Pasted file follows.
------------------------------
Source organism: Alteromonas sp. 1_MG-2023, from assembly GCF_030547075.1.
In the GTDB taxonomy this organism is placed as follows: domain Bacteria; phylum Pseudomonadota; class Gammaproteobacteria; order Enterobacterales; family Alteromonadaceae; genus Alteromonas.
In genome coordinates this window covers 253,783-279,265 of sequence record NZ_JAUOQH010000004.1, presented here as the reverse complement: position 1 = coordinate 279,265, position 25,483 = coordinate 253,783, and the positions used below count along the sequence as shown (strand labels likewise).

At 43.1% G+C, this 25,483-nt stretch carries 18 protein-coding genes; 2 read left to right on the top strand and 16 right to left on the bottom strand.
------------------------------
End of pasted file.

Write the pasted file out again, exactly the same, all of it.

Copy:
Source organism: Alteromonas sp. 1_MG-2023, from assembly GCF_030547075.1.
In the GTDB taxonomy this organism is placed as follows: domain Bacteria; phylum Pseudomonadota; class Gammaproteobacteria; order Enterobacterales; family Alteromonadaceae; genus Alteromonas.
In genome coordinates this window covers 253,783-279,265 of sequence record NZ_JAUOQH010000004.1, presented here as the reverse complement: position 1 = coordinate 279,265, position 25,483 = coordinate 253,783, and the positions used below count along the sequence as shown (strand labels likewise).

At 43.1% G+C, this 25,483-nt stretch carries 18 protein-coding genes; 2 read left to right on the top strand and 16 right to left on the bottom strand.